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How to host a royal wedding party


With the royal nuptuals of Kate Middleton and Prince William almost upon us, what better excuse to break out the gin and tonic and celebrate in good old fashioned British style? From Union Jack bunting to red, white and blue trifles, read our guide to hosting the perfect royal wedding party, featuring recipes and expert tips to help you throw a suitably regal bash.


Dan Wilson, a Visual Merchandiser at John Lewis Oxford Street, has shared with us his top tips for decorating your street party along a variety of themes:


Make like royalty and go for lavish touches with a hint of formality - Dan recommends hosting a wedding breakfast, or else and afternoon tea complete with cake stands, teapots and china.

Quintessentially British

If you're looking to enjoy a more "chilled out" street party, Dan suggests serving sausage rolls and traditional party food. For decorations he says to go DIY and embrace your own creativity by gathering up old fabrics and heading to your local habidashery to make your own bunting decorative touches.


Recreate the street party magic of Prince Charles and Diana's 1980s wedding. Dan says to achieve a retro theme, go for flashy decorations, with party poppers and plenty of cocktails like a Pimms & Champagne for your guests.


Beyond afternoon tea and champagne, why not serve up these delicious royal wedding-inspired cocktails at your street party?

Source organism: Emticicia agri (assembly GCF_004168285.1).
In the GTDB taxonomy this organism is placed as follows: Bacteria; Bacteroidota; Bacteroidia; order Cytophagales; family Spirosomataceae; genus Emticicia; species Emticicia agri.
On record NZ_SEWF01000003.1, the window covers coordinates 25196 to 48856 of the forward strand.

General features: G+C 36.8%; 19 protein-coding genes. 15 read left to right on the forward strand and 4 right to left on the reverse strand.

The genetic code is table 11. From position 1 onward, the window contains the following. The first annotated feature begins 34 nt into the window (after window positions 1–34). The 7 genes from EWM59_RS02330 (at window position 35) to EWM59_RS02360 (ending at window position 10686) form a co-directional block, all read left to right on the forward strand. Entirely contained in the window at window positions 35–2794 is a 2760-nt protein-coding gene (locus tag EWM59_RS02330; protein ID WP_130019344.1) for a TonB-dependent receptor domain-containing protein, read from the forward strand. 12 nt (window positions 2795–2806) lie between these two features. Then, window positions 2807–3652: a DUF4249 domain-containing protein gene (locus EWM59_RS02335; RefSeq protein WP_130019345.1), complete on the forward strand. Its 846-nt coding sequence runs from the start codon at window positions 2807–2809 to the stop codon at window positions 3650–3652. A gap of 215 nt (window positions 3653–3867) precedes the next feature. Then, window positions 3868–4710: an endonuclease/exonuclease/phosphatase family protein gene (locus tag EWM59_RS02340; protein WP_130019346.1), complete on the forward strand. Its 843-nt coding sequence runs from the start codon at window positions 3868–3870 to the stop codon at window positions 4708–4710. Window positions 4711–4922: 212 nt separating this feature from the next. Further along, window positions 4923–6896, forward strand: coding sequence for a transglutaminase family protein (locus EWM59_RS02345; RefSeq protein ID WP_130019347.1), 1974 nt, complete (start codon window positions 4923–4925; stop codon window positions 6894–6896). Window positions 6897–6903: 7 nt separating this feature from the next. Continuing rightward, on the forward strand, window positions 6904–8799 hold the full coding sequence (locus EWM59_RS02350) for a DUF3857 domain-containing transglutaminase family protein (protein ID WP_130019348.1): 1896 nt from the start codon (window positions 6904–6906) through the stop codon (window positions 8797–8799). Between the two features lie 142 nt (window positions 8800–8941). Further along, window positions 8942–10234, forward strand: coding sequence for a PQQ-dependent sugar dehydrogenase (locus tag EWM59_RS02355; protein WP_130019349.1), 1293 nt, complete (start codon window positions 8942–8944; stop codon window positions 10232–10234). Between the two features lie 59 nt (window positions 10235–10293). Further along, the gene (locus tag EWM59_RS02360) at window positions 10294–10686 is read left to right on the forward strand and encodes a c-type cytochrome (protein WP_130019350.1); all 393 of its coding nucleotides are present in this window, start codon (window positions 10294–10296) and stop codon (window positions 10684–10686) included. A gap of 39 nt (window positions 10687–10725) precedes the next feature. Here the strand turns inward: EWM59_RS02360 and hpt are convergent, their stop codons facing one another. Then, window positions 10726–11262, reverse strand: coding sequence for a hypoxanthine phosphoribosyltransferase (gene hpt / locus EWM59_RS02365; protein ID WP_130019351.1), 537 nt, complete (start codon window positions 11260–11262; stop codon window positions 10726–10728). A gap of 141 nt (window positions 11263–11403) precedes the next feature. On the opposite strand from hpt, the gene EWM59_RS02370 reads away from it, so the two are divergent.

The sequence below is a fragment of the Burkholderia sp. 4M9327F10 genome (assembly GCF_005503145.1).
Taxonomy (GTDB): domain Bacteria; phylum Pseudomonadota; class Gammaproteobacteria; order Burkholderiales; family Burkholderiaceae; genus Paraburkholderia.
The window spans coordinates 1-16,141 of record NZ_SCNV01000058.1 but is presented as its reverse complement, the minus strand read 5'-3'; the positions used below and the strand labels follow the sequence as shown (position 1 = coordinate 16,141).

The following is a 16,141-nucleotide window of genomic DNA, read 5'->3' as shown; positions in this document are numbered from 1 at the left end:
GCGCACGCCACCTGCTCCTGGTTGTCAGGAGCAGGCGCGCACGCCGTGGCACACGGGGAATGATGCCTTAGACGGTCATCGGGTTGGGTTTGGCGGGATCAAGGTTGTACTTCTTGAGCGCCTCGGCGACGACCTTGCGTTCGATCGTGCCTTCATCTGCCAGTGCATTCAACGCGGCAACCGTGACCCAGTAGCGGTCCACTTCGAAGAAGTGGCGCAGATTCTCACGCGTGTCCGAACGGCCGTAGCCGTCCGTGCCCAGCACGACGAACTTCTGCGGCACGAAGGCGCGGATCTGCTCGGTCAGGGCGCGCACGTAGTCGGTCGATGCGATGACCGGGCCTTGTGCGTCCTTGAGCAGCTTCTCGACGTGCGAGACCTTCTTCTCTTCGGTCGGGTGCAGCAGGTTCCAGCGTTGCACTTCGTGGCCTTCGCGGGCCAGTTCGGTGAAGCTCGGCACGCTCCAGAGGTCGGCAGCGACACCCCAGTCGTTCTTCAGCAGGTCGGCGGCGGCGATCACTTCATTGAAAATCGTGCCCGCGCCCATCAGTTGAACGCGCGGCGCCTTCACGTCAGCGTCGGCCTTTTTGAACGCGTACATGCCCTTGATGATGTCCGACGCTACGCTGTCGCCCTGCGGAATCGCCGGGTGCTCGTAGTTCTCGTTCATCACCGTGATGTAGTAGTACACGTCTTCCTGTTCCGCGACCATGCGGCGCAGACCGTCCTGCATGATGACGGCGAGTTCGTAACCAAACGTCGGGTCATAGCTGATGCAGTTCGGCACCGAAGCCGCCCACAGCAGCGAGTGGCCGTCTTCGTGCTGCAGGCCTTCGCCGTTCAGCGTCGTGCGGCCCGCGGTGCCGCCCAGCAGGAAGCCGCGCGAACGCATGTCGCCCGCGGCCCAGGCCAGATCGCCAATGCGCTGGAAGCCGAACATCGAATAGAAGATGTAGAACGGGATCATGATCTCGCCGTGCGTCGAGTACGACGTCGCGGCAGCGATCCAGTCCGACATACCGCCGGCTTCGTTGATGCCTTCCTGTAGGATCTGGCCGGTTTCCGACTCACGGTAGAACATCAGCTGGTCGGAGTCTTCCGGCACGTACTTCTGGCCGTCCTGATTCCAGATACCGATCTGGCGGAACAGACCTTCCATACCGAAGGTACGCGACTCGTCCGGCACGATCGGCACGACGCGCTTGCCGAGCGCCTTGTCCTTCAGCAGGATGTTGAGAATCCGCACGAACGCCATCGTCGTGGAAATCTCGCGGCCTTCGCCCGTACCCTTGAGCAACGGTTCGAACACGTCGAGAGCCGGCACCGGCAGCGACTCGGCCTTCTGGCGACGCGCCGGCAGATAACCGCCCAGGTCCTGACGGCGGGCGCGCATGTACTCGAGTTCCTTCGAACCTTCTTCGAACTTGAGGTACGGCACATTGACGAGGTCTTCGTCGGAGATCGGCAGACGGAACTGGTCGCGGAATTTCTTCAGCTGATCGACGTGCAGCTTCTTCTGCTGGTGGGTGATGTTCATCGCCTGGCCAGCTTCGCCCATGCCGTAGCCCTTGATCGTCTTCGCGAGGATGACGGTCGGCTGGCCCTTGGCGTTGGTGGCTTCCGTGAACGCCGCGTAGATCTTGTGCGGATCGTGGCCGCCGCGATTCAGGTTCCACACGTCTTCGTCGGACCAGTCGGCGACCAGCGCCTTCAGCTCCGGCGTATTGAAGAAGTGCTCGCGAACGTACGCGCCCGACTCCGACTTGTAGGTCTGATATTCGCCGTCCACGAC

The Sloe Royale

Pour Hayman’s Sloe Gin over lots of ice in a tumbler, then add a dry Prosecco and garnish with a strawberry.

Courvoisier Punch

Using 50ml of Courvoisier VS, 150ml of lemonade and four dashes of Angostura bitters, simply combine all the ingredients in a tumbler and serve with wheels of oranges and lemons. To make a bowl of punch, multiply the ingredients by the number of your guests and serve in a punch vessel of your choice


Whether you're going down the traditional party food route or are planning an extravagant afternoon tea party for your celebrations, these two delicious recipes will sure to delight your guests.

Little Bramley Tarts

Serves 6

All you'll need to make these delicious little tarts are a 375g pack ready rolled puff pastry, 450g/1lb (approx 3) Bramley apples (peeled, cored and thinly sliced) 1 egg white, lightly whisked, 2 tbsp caster sugar, 4 tbsp fine cut marmalade.

Preheat the oven to 220°C/Fan 200°C/425°F/Gas, unroll the sheet of pastry and cut out six circles about 10cm/4in diameter, using a cup as a template. Place the pastry on a baking sheet, and arrange the Bramley apple on top of the pastry circles, overlapping the slices to maximise visual appeal. Then, use a brush to cover the top of the apple and pastry with the egg white. Use a knife to flute the pastry edges then bake in the hot oven for 15-20 minutes or until the edges of the Bramley slices are tinged with brown and the pastry is golden. Warm the marmalade in a small pan and brush all over the top of the tarts. Serve warm with cream or ice cream¬

If you're looking to create more of a festive dessert, check out the Pampered Chef's recipe for Royal Wedding Trifle, made from blueberries, strawberries and double cream. Yum.

Legal issues

While you need to apply 3-12 weeks in advance for a full street closure, if you're just hosting a garden party or a party in a local park, you'll need to make sure to keep your party free to avoid needing a Temporary Event Notice.

StreetParty.org.uk advises that you'll need to apply to the council for a Temporary Event Notice licence if any 'performance' is 'incidental' to the day or 'background', including recorded music. If you're publicising a programme of bands, for example, or are selling tickets, entrance or alcohol you would need to apply at least least 2 weeks in advance, at a cost of about £21.

If you have applied for this permit, you may need insurance. Here are a few resources to help:




Happy party hosting!

Picture Credit: Rex Features


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